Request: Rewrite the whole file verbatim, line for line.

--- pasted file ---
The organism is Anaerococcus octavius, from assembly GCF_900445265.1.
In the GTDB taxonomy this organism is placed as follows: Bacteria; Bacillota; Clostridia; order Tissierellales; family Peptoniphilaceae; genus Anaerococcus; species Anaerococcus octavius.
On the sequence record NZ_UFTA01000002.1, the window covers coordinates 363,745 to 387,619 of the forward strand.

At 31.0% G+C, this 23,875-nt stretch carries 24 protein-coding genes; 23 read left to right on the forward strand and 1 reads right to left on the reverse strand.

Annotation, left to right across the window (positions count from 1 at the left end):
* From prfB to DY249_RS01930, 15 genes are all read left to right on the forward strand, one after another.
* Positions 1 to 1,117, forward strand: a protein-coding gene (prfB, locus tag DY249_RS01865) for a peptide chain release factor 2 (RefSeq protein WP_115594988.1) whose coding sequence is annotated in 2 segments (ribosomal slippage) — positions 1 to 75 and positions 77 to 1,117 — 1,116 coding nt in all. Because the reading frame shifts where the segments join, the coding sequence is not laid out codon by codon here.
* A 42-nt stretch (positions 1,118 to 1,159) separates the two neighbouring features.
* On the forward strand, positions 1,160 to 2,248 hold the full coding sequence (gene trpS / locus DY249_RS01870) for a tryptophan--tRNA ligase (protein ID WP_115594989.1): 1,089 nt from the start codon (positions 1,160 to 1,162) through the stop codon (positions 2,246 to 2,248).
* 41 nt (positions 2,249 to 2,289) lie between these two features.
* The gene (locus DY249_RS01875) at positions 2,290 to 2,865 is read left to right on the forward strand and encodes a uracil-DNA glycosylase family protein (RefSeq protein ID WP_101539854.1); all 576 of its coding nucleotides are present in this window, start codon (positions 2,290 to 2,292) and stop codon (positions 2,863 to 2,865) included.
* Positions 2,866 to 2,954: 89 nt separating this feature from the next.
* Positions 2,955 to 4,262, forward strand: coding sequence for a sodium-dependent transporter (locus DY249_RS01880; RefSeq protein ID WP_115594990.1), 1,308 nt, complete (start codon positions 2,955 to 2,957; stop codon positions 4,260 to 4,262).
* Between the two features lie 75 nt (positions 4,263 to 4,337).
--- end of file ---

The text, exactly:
The organism is Anaerococcus octavius, from assembly GCF_900445265.1.
In the GTDB taxonomy this organism is placed as follows: Bacteria; Bacillota; Clostridia; order Tissierellales; family Peptoniphilaceae; genus Anaerococcus; species Anaerococcus octavius.
On the sequence record NZ_UFTA01000002.1, the window covers coordinates 363,745 to 387,619 of the forward strand.

At 31.0% G+C, this 23,875-nt stretch carries 24 protein-coding genes; 23 read left to right on the forward strand and 1 reads right to left on the reverse strand.

Annotation, left to right across the window (positions count from 1 at the left end):
* From prfB to DY249_RS01930, 15 genes are all read left to right on the forward strand, one after another.
* Positions 1 to 1,117, forward strand: a protein-coding gene (prfB, locus tag DY249_RS01865) for a peptide chain release factor 2 (RefSeq protein WP_115594988.1) whose coding sequence is annotated in 2 segments (ribosomal slippage) — positions 1 to 75 and positions 77 to 1,117 — 1,116 coding nt in all. Because the reading frame shifts where the segments join, the coding sequence is not laid out codon by codon here.
* A 42-nt stretch (positions 1,118 to 1,159) separates the two neighbouring features.
* On the forward strand, positions 1,160 to 2,248 hold the full coding sequence (gene trpS / locus DY249_RS01870) for a tryptophan--tRNA ligase (protein ID WP_115594989.1): 1,089 nt from the start codon (positions 1,160 to 1,162) through the stop codon (positions 2,246 to 2,248).
* 41 nt (positions 2,249 to 2,289) lie between these two features.
* The gene (locus DY249_RS01875) at positions 2,290 to 2,865 is read left to right on the forward strand and encodes a uracil-DNA glycosylase family protein (RefSeq protein ID WP_101539854.1); all 576 of its coding nucleotides are present in this window, start codon (positions 2,290 to 2,292) and stop codon (positions 2,863 to 2,865) included.
* Positions 2,866 to 2,954: 89 nt separating this feature from the next.
* Positions 2,955 to 4,262, forward strand: coding sequence for a sodium-dependent transporter (locus DY249_RS01880; RefSeq protein ID WP_115594990.1), 1,308 nt, complete (start codon positions 2,955 to 2,957; stop codon positions 4,260 to 4,262).
* Between the two features lie 75 nt (positions 4,263 to 4,337).